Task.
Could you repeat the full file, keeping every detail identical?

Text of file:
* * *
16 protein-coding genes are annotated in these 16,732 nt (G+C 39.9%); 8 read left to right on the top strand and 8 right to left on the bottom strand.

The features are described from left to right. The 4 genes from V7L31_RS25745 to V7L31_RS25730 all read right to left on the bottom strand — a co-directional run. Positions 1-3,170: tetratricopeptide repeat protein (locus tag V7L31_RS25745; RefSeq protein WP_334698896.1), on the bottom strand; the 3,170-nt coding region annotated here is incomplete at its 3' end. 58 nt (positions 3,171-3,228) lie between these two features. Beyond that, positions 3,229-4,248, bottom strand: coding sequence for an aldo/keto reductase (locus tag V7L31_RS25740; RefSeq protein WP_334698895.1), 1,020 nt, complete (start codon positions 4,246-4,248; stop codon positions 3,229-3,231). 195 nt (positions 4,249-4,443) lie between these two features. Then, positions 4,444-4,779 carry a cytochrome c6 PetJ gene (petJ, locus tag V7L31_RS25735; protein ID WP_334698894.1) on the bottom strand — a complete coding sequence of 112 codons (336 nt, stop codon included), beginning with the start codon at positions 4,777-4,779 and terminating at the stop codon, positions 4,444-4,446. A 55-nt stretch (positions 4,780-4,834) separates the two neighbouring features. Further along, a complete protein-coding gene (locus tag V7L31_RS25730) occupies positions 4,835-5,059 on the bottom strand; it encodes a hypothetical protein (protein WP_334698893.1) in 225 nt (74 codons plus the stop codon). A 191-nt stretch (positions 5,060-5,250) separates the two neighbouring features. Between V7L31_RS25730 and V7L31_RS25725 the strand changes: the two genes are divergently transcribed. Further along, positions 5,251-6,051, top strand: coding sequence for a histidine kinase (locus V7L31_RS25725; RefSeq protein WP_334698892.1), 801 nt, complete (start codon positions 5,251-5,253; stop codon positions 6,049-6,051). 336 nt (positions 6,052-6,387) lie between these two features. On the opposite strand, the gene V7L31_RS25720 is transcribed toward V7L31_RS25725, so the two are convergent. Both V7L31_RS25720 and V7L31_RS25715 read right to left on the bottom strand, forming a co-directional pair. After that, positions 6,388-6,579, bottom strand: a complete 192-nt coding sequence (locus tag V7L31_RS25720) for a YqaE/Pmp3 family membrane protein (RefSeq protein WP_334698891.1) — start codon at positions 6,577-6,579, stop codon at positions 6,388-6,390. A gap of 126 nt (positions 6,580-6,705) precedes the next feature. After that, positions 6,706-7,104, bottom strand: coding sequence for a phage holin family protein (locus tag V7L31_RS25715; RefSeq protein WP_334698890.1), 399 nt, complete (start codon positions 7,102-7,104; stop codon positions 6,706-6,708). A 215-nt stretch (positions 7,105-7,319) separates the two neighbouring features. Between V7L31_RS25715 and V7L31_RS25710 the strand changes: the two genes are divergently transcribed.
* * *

16 protein-coding genes are annotated in these 16,732 nt (G+C 39.9%); 8 read left to right on the top strand and 8 right to left on the bottom strand.

The features are described from left to right. The 4 genes from V7L31_RS25745 to V7L31_RS25730 all read right to left on the bottom strand — a co-directional run. Positions 1-3,170: tetratricopeptide repeat protein (locus tag V7L31_RS25745; RefSeq protein WP_334698896.1), on the bottom strand; the 3,170-nt coding region annotated here is incomplete at its 3' end. 58 nt (positions 3,171-3,228) lie between these two features. Beyond that, positions 3,229-4,248, bottom strand: coding sequence for an aldo/keto reductase (locus tag V7L31_RS25740; RefSeq protein WP_334698895.1), 1,020 nt, complete (start codon positions 4,246-4,248; stop codon positions 3,229-3,231). 195 nt (positions 4,249-4,443) lie between these two features. Then, positions 4,444-4,779 carry a cytochrome c6 PetJ gene (petJ, locus tag V7L31_RS25735; protein ID WP_334698894.1) on the bottom strand — a complete coding sequence of 112 codons (336 nt, stop codon included), beginning with the start codon at positions 4,777-4,779 and terminating at the stop codon, positions 4,444-4,446. A 55-nt stretch (positions 4,780-4,834) separates the two neighbouring features. Further along, a complete protein-coding gene (locus tag V7L31_RS25730) occupies positions 4,835-5,059 on the bottom strand; it encodes a hypothetical protein (protein WP_334698893.1) in 225 nt (74 codons plus the stop codon). A 191-nt stretch (positions 5,060-5,250) separates the two neighbouring features. Between V7L31_RS25730 and V7L31_RS25725 the strand changes: the two genes are divergently transcribed. Further along, positions 5,251-6,051, top strand: coding sequence for a histidine kinase (locus V7L31_RS25725; RefSeq protein WP_334698892.1), 801 nt, complete (start codon positions 5,251-5,253; stop codon positions 6,049-6,051). 336 nt (positions 6,052-6,387) lie between these two features. On the opposite strand, the gene V7L31_RS25720 is transcribed toward V7L31_RS25725, so the two are convergent. Both V7L31_RS25720 and V7L31_RS25715 read right to left on the bottom strand, forming a co-directional pair. After that, positions 6,388-6,579, bottom strand: a complete 192-nt coding sequence (locus tag V7L31_RS25720) for a YqaE/Pmp3 family membrane protein (RefSeq protein WP_334698891.1) — start codon at positions 6,577-6,579, stop codon at positions 6,388-6,390. A gap of 126 nt (positions 6,580-6,705) precedes the next feature. After that, positions 6,706-7,104, bottom strand: coding sequence for a phage holin family protein (locus tag V7L31_RS25715; RefSeq protein WP_334698890.1), 399 nt, complete (start codon positions 7,102-7,104; stop codon positions 6,706-6,708). A 215-nt stretch (positions 7,105-7,319) separates the two neighbouring features. Between V7L31_RS25715 and V7L31_RS25710 the strand changes: the two genes are divergently transcribed.